Alkanet needs quite warm conditions to grow so I’m planning on planting under cover. Fortunately I had a really positive germination rate and out of the thirty seeds I started with, thirteen of them sprouted. That’s nearly half of them that made it. Since then I’ve let them grow on in the seed tray until they put out two true leaves before planting them up into individual modules. If you look in the image above you’ll see that the alkanet seedlings are planted in every other module – I’ve done this because I know how much lateral space that borage takes up and am predicting that alkanet will be the same.
I hope not to confuse you but I did plug in some extra Thai Basil seedlings into some of the empty modules between the alkanet – I hate weeding out perfectly good little plants so popped them in there to give them at least a chance.
Growing alkanet seedlings
It’s quite late for these seedlings to be grown from seed but with luck and protection I believe I can keep them going before planting them out in their final positions next year. As a perennial they prefer warm sandy soil with more of a neutral or even alkaline pH and will be able to survive temperatures as low as -10°C.
Though the plants will form rosettes of leaves in the first year, I’ll need to harvest the roots, which are what you use for dyeing, just before the plant flowers in the second year. I still need to find out exactly how I need to harvest them but I’m sure that Ms. D will help me out with that information.
Using dried alkanet in soap
The dried roots are a deep reddish-purple in colour. For soap-making, it’s best to infuse oils with the roots to extract the colour. At the moment I have a large glass of olive oil sitting in my kitchen window doing this very thing. I have a recipe over here if you’d like to try it yourself.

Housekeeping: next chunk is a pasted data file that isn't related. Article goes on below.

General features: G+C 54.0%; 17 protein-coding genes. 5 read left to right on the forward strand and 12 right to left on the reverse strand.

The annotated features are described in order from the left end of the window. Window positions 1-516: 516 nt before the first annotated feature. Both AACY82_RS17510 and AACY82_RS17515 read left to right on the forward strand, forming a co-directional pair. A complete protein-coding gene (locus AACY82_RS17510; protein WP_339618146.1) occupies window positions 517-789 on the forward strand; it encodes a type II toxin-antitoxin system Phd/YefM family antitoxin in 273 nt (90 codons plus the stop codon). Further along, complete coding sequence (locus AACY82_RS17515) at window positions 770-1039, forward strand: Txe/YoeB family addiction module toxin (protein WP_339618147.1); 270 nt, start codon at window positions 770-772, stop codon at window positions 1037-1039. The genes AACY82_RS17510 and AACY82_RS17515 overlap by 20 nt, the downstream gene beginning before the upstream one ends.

The tinted oil can be added to the rest of your oils when you’re ready to make a batch of soap. I currently use alkanet colouring in my natural Lavender soap. I’m also experimenting with using it with other ingredients to get both deeper shades.
Alkanet in Food
Dyer’s Alkanet is also used as a natural food dye. I’ts traditionally used Indian dish Rogan Josh and in tinting inferior Port wine to make it look a higher quality. However the main use for Alkanet these days is in the natural dyeing of wool and cloth.
The colours achieved can range from a soft lavender to rich purple to even reds and greys. I’ve read that it’s all dependent on technique with one being soaking alkanet root in rubbing alcohol.
Growing the seedlings on
My Alkanet seedlings are still small but I have high hopes for them. One of my goals is to grow all of my own cosmetic botanicals. Alkanet always seemed to be the one that I might not be able to have.
Without small producers like Ms. D I’m sure I might never have had the opportunity to grow it. It seems that we have to increasingly rely on our gardener friends and neighbours across the world to preserve and share lesser known and traditional plants. All I can say is thank goodness we’ve got the internet to connect us and help in the sharing.
UPDATE: the seedlings grew for some time but then failed. They aren’t fans of damp climates and since then I’ve not tried growing them again.